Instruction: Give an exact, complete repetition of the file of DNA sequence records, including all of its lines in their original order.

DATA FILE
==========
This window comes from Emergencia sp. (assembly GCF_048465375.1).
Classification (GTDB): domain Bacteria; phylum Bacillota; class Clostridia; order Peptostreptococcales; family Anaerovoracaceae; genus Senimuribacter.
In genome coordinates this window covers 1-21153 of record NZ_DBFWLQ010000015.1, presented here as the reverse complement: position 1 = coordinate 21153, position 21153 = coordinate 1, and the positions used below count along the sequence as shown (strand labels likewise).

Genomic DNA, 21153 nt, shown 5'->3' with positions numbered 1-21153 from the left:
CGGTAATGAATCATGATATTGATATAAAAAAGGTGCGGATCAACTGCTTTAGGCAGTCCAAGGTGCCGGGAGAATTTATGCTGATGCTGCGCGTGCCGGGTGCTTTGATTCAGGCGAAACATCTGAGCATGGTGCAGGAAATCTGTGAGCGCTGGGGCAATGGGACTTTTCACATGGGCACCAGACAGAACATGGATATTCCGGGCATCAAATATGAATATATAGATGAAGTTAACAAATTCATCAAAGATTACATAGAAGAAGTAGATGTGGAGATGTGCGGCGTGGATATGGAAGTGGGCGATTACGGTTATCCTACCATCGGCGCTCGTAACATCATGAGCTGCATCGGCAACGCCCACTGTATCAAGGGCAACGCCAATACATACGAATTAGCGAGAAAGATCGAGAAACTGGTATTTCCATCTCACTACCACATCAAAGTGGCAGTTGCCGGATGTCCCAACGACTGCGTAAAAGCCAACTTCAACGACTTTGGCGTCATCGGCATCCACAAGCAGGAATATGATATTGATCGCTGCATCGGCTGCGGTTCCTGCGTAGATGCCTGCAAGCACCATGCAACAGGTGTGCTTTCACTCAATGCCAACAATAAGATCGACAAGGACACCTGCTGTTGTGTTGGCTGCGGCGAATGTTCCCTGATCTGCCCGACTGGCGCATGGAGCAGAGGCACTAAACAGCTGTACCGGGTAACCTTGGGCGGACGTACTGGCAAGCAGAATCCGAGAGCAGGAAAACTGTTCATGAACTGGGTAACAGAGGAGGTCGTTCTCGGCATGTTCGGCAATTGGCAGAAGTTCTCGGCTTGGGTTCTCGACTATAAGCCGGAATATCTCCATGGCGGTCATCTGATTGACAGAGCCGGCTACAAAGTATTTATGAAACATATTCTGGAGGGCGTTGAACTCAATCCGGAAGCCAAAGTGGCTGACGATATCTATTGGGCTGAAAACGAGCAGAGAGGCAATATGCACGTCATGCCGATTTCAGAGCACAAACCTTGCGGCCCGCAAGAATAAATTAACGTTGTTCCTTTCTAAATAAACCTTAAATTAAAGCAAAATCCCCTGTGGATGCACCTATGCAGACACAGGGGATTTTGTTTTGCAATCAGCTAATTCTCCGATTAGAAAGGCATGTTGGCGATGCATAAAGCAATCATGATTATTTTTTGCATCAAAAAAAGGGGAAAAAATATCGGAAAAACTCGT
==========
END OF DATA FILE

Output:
This window comes from Emergencia sp. (assembly GCF_048465375.1).
Classification (GTDB): domain Bacteria; phylum Bacillota; class Clostridia; order Peptostreptococcales; family Anaerovoracaceae; genus Senimuribacter.
In genome coordinates this window covers 1-21153 of record NZ_DBFWLQ010000015.1, presented here as the reverse complement: position 1 = coordinate 21153, position 21153 = coordinate 1, and the positions used below count along the sequence as shown (strand labels likewise).

Genomic DNA, 21153 nt, shown 5'->3' with positions numbered 1-21153 from the left:
CGGTAATGAATCATGATATTGATATAAAAAAGGTGCGGATCAACTGCTTTAGGCAGTCCAAGGTGCCGGGAGAATTTATGCTGATGCTGCGCGTGCCGGGTGCTTTGATTCAGGCGAAACATCTGAGCATGGTGCAGGAAATCTGTGAGCGCTGGGGCAATGGGACTTTTCACATGGGCACCAGACAGAACATGGATATTCCGGGCATCAAATATGAATATATAGATGAAGTTAACAAATTCATCAAAGATTACATAGAAGAAGTAGATGTGGAGATGTGCGGCGTGGATATGGAAGTGGGCGATTACGGTTATCCTACCATCGGCGCTCGTAACATCATGAGCTGCATCGGCAACGCCCACTGTATCAAGGGCAACGCCAATACATACGAATTAGCGAGAAAGATCGAGAAACTGGTATTTCCATCTCACTACCACATCAAAGTGGCAGTTGCCGGATGTCCCAACGACTGCGTAAAAGCCAACTTCAACGACTTTGGCGTCATCGGCATCCACAAGCAGGAATATGATATTGATCGCTGCATCGGCTGCGGTTCCTGCGTAGATGCCTGCAAGCACCATGCAACAGGTGTGCTTTCACTCAATGCCAACAATAAGATCGACAAGGACACCTGCTGTTGTGTTGGCTGCGGCGAATGTTCCCTGATCTGCCCGACTGGCGCATGGAGCAGAGGCACTAAACAGCTGTACCGGGTAACCTTGGGCGGACGTACTGGCAAGCAGAATCCGAGAGCAGGAAAACTGTTCATGAACTGGGTAACAGAGGAGGTCGTTCTCGGCATGTTCGGCAATTGGCAGAAGTTCTCGGCTTGGGTTCTCGACTATAAGCCGGAATATCTCCATGGCGGTCATCTGATTGACAGAGCCGGCTACAAAGTATTTATGAAACATATTCTGGAGGGCGTTGAACTCAATCCGGAAGCCAAAGTGGCTGACGATATCTATTGGGCTGAAAACGAGCAGAGAGGCAATATGCACGTCATGCCGATTTCAGAGCACAAACCTTGCGGCCCGCAAGAATAAATTAACGTTGTTCCTTTCTAAATAAACCTTAAATTAAAGCAAAATCCCCTGTGGATGCACCTATGCAGACACAGGGGATTTTGTTTTGCAATCAGCTAATTCTCCGATTAGAAAGGCATGTTGGCGATGCATAAAGCAATCATGATTATTTTTTGCATCAAAAAAAGGGGAAAAAATATCGGAAAAACTCGT